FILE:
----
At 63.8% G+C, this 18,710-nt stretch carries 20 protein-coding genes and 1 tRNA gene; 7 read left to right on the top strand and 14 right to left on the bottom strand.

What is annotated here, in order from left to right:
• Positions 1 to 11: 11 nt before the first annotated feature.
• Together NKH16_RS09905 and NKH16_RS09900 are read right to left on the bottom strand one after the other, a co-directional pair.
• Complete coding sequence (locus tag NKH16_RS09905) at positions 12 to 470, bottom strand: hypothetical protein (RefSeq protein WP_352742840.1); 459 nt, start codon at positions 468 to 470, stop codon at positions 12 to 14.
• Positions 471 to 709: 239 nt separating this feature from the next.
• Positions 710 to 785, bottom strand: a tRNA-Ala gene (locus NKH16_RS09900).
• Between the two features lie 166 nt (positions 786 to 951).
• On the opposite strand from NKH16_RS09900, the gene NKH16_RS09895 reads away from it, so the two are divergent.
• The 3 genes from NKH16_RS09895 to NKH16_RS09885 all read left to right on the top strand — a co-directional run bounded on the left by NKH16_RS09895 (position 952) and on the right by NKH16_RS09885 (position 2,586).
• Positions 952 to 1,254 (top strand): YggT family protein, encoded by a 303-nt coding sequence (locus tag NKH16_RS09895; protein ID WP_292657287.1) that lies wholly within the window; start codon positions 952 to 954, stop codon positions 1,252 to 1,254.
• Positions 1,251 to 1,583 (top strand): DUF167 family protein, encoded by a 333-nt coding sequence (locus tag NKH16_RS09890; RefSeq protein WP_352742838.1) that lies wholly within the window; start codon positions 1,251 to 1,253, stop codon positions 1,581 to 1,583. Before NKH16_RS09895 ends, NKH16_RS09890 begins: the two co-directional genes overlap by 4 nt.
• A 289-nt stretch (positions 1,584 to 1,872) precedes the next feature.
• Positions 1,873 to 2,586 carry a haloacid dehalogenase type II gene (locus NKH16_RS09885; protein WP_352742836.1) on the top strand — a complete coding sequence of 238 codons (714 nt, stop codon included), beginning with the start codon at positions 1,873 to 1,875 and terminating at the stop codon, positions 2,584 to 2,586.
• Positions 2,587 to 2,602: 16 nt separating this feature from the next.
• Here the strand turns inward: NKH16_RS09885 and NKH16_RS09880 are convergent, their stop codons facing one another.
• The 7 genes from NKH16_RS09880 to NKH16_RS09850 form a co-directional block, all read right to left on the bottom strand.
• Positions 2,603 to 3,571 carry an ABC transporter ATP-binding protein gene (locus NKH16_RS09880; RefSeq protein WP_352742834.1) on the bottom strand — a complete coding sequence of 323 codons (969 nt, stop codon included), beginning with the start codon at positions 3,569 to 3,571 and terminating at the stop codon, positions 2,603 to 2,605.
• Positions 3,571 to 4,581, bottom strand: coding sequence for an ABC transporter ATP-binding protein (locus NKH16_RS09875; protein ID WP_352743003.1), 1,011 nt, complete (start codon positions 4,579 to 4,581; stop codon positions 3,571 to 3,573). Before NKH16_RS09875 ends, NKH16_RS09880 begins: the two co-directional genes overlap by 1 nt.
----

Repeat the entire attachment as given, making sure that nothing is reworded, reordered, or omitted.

At 63.8% G+C, this 18,710-nt stretch carries 20 protein-coding genes and 1 tRNA gene; 7 read left to right on the top strand and 14 right to left on the bottom strand.

What is annotated here, in order from left to right:
• Positions 1 to 11: 11 nt before the first annotated feature.
• Together NKH16_RS09905 and NKH16_RS09900 are read right to left on the bottom strand one after the other, a co-directional pair.
• Complete coding sequence (locus tag NKH16_RS09905) at positions 12 to 470, bottom strand: hypothetical protein (RefSeq protein WP_352742840.1); 459 nt, start codon at positions 468 to 470, stop codon at positions 12 to 14.
• Positions 471 to 709: 239 nt separating this feature from the next.
• Positions 710 to 785, bottom strand: a tRNA-Ala gene (locus NKH16_RS09900).
• Between the two features lie 166 nt (positions 786 to 951).
• On the opposite strand from NKH16_RS09900, the gene NKH16_RS09895 reads away from it, so the two are divergent.
• The 3 genes from NKH16_RS09895 to NKH16_RS09885 all read left to right on the top strand — a co-directional run bounded on the left by NKH16_RS09895 (position 952) and on the right by NKH16_RS09885 (position 2,586).
• Positions 952 to 1,254 (top strand): YggT family protein, encoded by a 303-nt coding sequence (locus tag NKH16_RS09895; protein ID WP_292657287.1) that lies wholly within the window; start codon positions 952 to 954, stop codon positions 1,252 to 1,254.
• Positions 1,251 to 1,583 (top strand): DUF167 family protein, encoded by a 333-nt coding sequence (locus tag NKH16_RS09890; RefSeq protein WP_352742838.1) that lies wholly within the window; start codon positions 1,251 to 1,253, stop codon positions 1,581 to 1,583. Before NKH16_RS09895 ends, NKH16_RS09890 begins: the two co-directional genes overlap by 4 nt.
• A 289-nt stretch (positions 1,584 to 1,872) precedes the next feature.
• Positions 1,873 to 2,586 carry a haloacid dehalogenase type II gene (locus NKH16_RS09885; protein WP_352742836.1) on the top strand — a complete coding sequence of 238 codons (714 nt, stop codon included), beginning with the start codon at positions 1,873 to 1,875 and terminating at the stop codon, positions 2,584 to 2,586.
• Positions 2,587 to 2,602: 16 nt separating this feature from the next.
• Here the strand turns inward: NKH16_RS09885 and NKH16_RS09880 are convergent, their stop codons facing one another.
• The 7 genes from NKH16_RS09880 to NKH16_RS09850 form a co-directional block, all read right to left on the bottom strand.
• Positions 2,603 to 3,571 carry an ABC transporter ATP-binding protein gene (locus NKH16_RS09880; RefSeq protein WP_352742834.1) on the bottom strand — a complete coding sequence of 323 codons (969 nt, stop codon included), beginning with the start codon at positions 3,569 to 3,571 and terminating at the stop codon, positions 2,603 to 2,605.
• Positions 3,571 to 4,581, bottom strand: coding sequence for an ABC transporter ATP-binding protein (locus NKH16_RS09875; protein ID WP_352743003.1), 1,011 nt, complete (start codon positions 4,579 to 4,581; stop codon positions 3,571 to 3,573). Before NKH16_RS09875 ends, NKH16_RS09880 begins: the two co-directional genes overlap by 1 nt.